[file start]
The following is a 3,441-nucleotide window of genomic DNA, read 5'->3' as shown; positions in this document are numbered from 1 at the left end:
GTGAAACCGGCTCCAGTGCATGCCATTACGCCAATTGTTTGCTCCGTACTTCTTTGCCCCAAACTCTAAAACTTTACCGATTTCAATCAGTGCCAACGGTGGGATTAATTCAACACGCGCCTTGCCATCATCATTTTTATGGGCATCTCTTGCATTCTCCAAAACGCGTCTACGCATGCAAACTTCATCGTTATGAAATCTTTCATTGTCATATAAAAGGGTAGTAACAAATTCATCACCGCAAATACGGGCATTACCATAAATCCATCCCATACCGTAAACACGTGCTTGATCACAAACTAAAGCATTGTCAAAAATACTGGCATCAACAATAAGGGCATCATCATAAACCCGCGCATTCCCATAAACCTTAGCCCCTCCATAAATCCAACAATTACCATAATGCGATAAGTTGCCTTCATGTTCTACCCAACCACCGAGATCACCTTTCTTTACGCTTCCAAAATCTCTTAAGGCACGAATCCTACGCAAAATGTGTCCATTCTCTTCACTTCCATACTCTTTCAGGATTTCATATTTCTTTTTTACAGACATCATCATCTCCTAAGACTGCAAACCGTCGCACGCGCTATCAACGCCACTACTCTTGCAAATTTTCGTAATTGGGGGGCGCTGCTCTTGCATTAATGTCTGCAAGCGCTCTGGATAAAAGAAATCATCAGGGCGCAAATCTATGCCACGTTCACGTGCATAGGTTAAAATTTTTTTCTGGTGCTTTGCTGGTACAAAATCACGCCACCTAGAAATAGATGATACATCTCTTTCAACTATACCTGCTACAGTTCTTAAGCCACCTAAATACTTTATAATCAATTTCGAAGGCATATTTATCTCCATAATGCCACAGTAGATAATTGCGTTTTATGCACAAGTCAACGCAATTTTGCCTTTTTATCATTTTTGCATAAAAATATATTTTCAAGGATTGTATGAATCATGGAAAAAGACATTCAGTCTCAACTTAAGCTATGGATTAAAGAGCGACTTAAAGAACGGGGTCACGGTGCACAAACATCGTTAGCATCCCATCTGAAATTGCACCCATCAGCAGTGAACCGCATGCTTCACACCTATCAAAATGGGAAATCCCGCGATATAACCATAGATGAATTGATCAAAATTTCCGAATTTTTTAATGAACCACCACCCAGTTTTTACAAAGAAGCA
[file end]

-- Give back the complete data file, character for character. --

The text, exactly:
The following is a 3,441-nucleotide window of genomic DNA, read 5'->3' as shown; positions in this document are numbered from 1 at the left end:
GTGAAACCGGCTCCAGTGCATGCCATTACGCCAATTGTTTGCTCCGTACTTCTTTGCCCCAAACTCTAAAACTTTACCGATTTCAATCAGTGCCAACGGTGGGATTAATTCAACACGCGCCTTGCCATCATCATTTTTATGGGCATCTCTTGCATTCTCCAAAACGCGTCTACGCATGCAAACTTCATCGTTATGAAATCTTTCATTGTCATATAAAAGGGTAGTAACAAATTCATCACCGCAAATACGGGCATTACCATAAATCCATCCCATACCGTAAACACGTGCTTGATCACAAACTAAAGCATTGTCAAAAATACTGGCATCAACAATAAGGGCATCATCATAAACCCGCGCATTCCCATAAACCTTAGCCCCTCCATAAATCCAACAATTACCATAATGCGATAAGTTGCCTTCATGTTCTACCCAACCACCGAGATCACCTTTCTTTACGCTTCCAAAATCTCTTAAGGCACGAATCCTACGCAAAATGTGTCCATTCTCTTCACTTCCATACTCTTTCAGGATTTCATATTTCTTTTTTACAGACATCATCATCTCCTAAGACTGCAAACCGTCGCACGCGCTATCAACGCCACTACTCTTGCAAATTTTCGTAATTGGGGGGCGCTGCTCTTGCATTAATGTCTGCAAGCGCTCTGGATAAAAGAAATCATCAGGGCGCAAATCTATGCCACGTTCACGTGCATAGGTTAAAATTTTTTTCTGGTGCTTTGCTGGTACAAAATCACGCCACCTAGAAATAGATGATACATCTCTTTCAACTATACCTGCTACAGTTCTTAAGCCACCTAAATACTTTATAATCAATTTCGAAGGCATATTTATCTCCATAATGCCACAGTAGATAATTGCGTTTTATGCACAAGTCAACGCAATTTTGCCTTTTTATCATTTTTGCATAAAAATATATTTTCAAGGATTGTATGAATCATGGAAAAAGACATTCAGTCTCAACTTAAGCTATGGATTAAAGAGCGACTTAAAGAACGGGGTCACGGTGCACAAACATCGTTAGCATCCCATCTGAAATTGCACCCATCAGCAGTGAACCGCATGCTTCACACCTATCAAAATGGGAAATCCCGCGATATAACCATAGATGAATTGATCAAAATTTCCGAATTTTTTAATGAACCACCACCCAGTTTTTACAAAGAAGCA